This happens when you have a mistaken idea that practice is something separate from your normal life. But meditation is only 1/3rd of the practice, the top of the wedding cake (shila-prajna-samadhi). Most of the practice happens during the day, in what some of us Buddhists semi-jokingly call "post-meditation".
I think meditation looks important to Westerners because it seems to follow familiar functional pattern: do something and get the result. "Leave the rest of your Buddhist B.S. superstitions to the uneducated ancients. I will focus on THE practice." But Buddhism does not work this way. Without right context meditation is useless.
What is the context in Buddhism? The context is removing obstacles to enlightenment, from coarse obstacles, to middling obstacles, to subtle obstacles. You can't remove subtle obstacles until you remove middling obstacles. You can't remove middling obstacles until you remove coarse obstacles. Meditation is a tool that is used for working with subtle obstacles.
What are coarse obstacles? They are coarse biases, coarse illusions, coarse preconceptions, coarse hangups. How can you identify them? By their effects -- production of strong emotions during the day.
Every time you feel strong emotion (e.g. longing, irritation, frustration, resentment, contempt, insult, disgust, anxiety, aversion, strong timidity) - or about to feel strong emotion - therein is attachment (=bias, illusion, preconception, hangup). That's the moment when you should switch your context from whatever it is that you are grasping at, and pause and look at your attachment. At such moments it is right there, like an elephant in the room. What's interesting about attachment, subjectively it always looks legit, it always seems right, appropriate, justified. But that's the way it tricks the rational mind. It may even be attachment to humbleness, attachment to open-mindedness, attachment to kindness, attachment to fairness - any of the good things. But when it becomes all-important it turns into a demon and starts generating judgement, aversion, conflicts, blinding emotions, and bad karma. So as soon as you see the emotion arising - you should step back and identify the attachment / preconception. Then you should let it go while focusing on your recommended anchor:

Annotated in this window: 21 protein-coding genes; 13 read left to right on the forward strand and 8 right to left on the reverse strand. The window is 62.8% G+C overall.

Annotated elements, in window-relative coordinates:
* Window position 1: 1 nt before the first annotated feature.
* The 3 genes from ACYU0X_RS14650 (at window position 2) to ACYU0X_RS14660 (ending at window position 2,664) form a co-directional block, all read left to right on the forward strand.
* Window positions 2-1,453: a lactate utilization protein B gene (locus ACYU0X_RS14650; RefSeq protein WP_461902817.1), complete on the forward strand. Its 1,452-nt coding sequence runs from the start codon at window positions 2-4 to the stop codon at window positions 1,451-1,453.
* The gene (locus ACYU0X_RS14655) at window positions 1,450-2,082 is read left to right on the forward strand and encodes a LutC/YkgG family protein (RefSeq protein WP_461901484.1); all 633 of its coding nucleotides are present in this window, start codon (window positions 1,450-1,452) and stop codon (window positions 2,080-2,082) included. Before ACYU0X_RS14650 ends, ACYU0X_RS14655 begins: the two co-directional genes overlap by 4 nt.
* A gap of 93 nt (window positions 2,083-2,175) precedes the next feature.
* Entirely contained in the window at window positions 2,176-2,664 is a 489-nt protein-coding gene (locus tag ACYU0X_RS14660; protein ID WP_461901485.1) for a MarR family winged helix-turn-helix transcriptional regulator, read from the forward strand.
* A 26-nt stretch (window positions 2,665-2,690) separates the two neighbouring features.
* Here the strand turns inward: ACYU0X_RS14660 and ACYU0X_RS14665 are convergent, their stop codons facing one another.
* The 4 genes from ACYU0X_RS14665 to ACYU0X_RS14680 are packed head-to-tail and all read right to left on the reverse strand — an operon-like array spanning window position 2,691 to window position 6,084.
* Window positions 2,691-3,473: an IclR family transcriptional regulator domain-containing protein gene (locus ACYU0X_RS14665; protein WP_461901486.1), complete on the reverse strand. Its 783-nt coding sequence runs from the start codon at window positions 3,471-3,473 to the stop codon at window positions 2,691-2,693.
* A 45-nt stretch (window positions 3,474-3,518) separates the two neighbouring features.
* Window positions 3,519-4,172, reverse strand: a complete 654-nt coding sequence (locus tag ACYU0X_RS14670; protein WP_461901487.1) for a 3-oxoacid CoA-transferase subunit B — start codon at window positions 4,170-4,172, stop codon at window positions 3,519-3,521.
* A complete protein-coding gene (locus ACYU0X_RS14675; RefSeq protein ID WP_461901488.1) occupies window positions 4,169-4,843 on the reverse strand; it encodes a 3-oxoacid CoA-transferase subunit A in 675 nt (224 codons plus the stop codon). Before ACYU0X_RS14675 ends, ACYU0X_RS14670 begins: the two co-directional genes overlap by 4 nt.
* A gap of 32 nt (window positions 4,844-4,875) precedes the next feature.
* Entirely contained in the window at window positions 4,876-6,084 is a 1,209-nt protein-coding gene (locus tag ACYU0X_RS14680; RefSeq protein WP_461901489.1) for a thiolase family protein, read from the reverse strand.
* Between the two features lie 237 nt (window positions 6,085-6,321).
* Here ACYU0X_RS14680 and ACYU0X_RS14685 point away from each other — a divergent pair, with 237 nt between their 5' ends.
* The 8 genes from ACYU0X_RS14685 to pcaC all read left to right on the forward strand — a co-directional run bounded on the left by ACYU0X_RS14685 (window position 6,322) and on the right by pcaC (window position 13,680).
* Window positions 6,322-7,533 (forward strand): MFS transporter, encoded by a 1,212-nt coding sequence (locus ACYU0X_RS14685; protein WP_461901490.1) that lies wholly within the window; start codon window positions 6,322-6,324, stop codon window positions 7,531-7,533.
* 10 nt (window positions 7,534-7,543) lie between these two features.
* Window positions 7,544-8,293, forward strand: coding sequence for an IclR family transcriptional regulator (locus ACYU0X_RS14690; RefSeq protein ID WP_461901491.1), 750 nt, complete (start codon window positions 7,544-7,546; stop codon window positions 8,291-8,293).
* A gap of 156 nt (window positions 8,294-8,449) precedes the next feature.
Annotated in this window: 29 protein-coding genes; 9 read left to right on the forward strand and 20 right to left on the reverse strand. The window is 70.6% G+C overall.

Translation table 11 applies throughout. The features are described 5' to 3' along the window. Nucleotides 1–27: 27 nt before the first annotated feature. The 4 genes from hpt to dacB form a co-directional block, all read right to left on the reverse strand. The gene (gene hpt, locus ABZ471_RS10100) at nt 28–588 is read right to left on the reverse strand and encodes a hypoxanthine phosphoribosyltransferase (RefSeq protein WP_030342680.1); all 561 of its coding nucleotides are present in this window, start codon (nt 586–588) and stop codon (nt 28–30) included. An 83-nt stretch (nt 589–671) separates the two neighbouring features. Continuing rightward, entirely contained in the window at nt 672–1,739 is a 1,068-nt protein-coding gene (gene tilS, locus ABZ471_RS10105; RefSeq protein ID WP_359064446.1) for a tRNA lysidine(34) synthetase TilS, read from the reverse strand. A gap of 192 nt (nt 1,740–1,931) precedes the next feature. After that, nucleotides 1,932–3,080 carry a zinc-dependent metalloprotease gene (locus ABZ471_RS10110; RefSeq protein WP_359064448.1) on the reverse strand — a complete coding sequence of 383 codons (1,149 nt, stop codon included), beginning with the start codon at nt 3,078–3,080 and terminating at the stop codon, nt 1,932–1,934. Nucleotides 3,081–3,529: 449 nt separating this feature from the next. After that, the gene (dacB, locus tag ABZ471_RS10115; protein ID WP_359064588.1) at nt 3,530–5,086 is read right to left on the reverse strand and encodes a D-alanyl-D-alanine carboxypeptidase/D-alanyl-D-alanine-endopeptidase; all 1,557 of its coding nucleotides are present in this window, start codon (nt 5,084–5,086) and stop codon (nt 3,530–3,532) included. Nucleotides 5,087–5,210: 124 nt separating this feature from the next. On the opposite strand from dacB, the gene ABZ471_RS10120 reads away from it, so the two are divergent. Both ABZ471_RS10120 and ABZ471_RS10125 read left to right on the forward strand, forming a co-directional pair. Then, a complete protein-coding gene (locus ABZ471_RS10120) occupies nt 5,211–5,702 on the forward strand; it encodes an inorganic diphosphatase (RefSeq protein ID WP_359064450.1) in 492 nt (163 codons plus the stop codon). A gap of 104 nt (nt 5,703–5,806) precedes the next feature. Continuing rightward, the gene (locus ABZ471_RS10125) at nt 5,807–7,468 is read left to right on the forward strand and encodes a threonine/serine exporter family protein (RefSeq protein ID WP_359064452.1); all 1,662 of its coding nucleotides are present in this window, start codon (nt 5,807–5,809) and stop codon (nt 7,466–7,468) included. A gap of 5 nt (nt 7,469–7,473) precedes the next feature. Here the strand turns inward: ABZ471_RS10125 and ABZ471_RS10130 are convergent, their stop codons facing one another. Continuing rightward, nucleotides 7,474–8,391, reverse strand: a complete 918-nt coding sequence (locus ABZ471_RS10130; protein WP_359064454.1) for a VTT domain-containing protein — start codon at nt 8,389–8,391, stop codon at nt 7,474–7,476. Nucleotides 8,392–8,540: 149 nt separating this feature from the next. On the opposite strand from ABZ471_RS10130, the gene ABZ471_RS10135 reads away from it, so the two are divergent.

- if you are very mental, focus on your body - esp. lower abdomen and feet. Do you feel any tightness or burning or blockage? Do you feel other parts of your body or are they numb?,
- if you are very emotional, focus on your breathing - is it fluid or jerky or blocked?,
- if you take real-life situations very seriously, imagine the time of your death,
- if you are an earthly person, remember that you exist in the infinite Universe with its worlds, which existed for billions of years and will exist for billions of years into the future,
- if you often feel helpless or frustrated getting your point across, remember behavior of Buddha or your teacher.
- in any case, let go of your attachment and change your point of view to either very low level (physiology of your psychosomatic expressions and the mechanics of the imprint-based associative cycle) or very high level (the perspective of "God").
When you practice like this you can't forget to practice, there is no problem "establishing" practice - every time there is an obstacle in your life it comes as a reminder to practice!
In the same vein, when you notice yourself getting too happy, too self-righteous, enjoying yourself too much, being too puffed up, doing too well - you should pause and check if there is an attachment at play. When you're doing this right, there should be a feeling of balance, some feeling of ambiguity or open-endedness. But with this I am getting into advanced territory... Anyway.
This is what the practice should be on initial stages, this was my main practice for many years - this and the overcoming of spiritual materialism - before I was even introduced to Buddhist philosophy of anatta and shunyata - and only after I mastered those two conceptually, was I introduced to (shikantaza) meditation.
So yeah like I said, to any Westerner jumping straight into meditation I recommend at least five years of preliminary "shila" practice working with attachments (coarse obstacles), then five years of "prajna" practice studying -- and applying! -- anatta and shunyata to remove middling obstacles, and only then the practice of "samadhi" aka meditation.